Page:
Camping is not allowed within the National Parks of Italy. Instead, travellers are expected to use the (excellent) Rifugios, Baitas, Bivaccos and Capannas instead. Rifugios are usually basic hotels similar in some ways to the modern day Youth Hostels found in the UK. In contrast, Baitas, Bivaccos and Capannas are more like Scottish bothies – unmanned and providing very basic accommodation, usually free of charge. Invariably there is no piped water or internal sanitation but there is always a source of fresh drinking water nearby and wood burning stoves, cooking equipment, dining tables/benches and sleeping platforms are provided.
Rifugios are few and far between in the Lunigiana, but there are quite a number of small, unserviced, unmanned mountain huts available for use by walkers throughout the year. These are located mainly on the Eastern side of the valley. Examples include:
A comprehensive list may be found on the CAI Sarzana web site.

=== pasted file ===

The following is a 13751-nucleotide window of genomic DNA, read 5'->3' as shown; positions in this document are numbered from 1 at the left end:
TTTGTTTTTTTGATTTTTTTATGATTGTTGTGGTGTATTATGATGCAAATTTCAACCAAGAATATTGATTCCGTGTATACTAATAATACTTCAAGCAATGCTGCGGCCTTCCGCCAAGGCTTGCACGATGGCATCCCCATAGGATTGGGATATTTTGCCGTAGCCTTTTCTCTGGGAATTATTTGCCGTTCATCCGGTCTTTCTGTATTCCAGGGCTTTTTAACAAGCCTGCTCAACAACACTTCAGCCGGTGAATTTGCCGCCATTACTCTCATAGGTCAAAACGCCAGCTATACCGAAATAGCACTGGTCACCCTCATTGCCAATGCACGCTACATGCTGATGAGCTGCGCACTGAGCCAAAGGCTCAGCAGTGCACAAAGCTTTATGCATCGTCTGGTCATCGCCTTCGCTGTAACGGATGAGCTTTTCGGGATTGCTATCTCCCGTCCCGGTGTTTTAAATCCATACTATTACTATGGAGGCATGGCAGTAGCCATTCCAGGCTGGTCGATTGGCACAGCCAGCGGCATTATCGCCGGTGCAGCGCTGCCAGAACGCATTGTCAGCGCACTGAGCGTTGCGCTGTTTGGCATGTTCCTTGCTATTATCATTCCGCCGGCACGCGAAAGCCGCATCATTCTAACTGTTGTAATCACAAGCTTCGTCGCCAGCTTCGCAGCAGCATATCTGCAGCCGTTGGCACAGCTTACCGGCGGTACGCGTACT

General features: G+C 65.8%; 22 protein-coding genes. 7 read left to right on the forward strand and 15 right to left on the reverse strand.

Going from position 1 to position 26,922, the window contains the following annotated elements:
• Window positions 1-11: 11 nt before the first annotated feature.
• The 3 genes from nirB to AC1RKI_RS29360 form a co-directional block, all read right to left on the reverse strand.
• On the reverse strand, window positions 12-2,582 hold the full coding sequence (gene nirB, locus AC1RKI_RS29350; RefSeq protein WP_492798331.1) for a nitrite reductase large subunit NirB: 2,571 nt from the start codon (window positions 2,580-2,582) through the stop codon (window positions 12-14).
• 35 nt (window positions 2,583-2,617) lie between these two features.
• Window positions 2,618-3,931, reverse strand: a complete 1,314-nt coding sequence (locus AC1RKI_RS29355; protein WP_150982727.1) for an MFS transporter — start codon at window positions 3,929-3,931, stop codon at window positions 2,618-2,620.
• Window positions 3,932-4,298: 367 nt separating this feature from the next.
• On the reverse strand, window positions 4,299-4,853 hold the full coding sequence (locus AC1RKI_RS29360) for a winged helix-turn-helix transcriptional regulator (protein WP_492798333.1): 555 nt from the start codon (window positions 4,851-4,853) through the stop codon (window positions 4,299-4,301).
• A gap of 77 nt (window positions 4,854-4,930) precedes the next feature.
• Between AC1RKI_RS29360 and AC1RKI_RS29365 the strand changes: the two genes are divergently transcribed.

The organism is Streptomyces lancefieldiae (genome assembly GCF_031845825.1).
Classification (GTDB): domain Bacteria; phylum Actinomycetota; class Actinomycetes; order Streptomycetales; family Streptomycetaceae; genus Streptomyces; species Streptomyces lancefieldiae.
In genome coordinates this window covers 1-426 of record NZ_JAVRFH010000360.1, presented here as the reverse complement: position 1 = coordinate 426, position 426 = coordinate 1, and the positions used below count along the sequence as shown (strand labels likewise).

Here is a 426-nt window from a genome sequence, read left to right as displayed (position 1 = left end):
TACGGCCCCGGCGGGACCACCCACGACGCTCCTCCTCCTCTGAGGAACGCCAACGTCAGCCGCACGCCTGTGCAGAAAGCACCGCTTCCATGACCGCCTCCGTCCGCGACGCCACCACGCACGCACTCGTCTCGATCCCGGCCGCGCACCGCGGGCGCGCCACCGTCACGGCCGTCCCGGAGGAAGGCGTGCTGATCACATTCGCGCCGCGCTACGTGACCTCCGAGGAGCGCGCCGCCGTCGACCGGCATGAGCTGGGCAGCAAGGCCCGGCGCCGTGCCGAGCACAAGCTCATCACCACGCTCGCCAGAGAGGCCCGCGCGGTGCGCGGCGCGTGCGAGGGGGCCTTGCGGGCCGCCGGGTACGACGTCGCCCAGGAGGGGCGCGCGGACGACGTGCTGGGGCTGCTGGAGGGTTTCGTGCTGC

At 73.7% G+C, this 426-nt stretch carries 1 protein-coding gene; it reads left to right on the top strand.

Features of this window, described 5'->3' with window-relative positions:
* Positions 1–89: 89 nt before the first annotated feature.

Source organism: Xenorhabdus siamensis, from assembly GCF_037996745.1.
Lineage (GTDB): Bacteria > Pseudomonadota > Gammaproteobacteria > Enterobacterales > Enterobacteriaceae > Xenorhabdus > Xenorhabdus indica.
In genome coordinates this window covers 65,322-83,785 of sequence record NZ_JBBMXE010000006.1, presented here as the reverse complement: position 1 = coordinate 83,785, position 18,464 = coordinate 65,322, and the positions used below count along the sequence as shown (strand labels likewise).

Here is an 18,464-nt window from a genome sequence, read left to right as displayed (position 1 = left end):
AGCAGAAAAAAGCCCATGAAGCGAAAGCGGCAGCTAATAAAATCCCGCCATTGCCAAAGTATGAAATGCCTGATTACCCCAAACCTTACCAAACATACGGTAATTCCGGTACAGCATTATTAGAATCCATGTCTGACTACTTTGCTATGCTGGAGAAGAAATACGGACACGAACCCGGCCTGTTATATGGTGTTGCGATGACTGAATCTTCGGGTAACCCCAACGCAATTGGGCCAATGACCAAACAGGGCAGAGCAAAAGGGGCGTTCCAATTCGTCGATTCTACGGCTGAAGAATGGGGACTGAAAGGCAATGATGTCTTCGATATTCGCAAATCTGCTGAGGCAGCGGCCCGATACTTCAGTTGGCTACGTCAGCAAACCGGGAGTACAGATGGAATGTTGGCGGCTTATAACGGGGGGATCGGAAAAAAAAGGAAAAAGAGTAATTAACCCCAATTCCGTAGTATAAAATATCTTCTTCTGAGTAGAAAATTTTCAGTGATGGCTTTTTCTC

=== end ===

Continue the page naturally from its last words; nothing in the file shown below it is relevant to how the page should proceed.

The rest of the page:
When considering a stay at one of the mountain huts you should note the following:
- The sleeping space is usually a flat, timber boarded area under the roof accessed via a ladder. For comfort it’s sensible to take a foam sleeping roll to place under one’s sleeping bag together with an inflatable pillow.
- Electricity, piped water, showers and toilet facilities are not normally provided. (Water is normally obtained from a nearby stream).
- Cooking facilities take the form of a timber fuelled stove. Basic pots and pans are normally provided. The timber store is re-filled annually: there is usually no shortage of fuel.
- Users are expected to clean the huts after use.
- All rubbish should be packed up and taken away, not left behind or buried.
- Users are expected to take their own entrenching tool (ie folding spade) for toileting purposes. (The area around some popular baita’s is littered with toilet paper and faeces – disgusting).
- Any repairs required should be noted in the comments book.
- It is appreciated when users leave any spare food, matches, candles etc behind for the use of subsequent occupiers.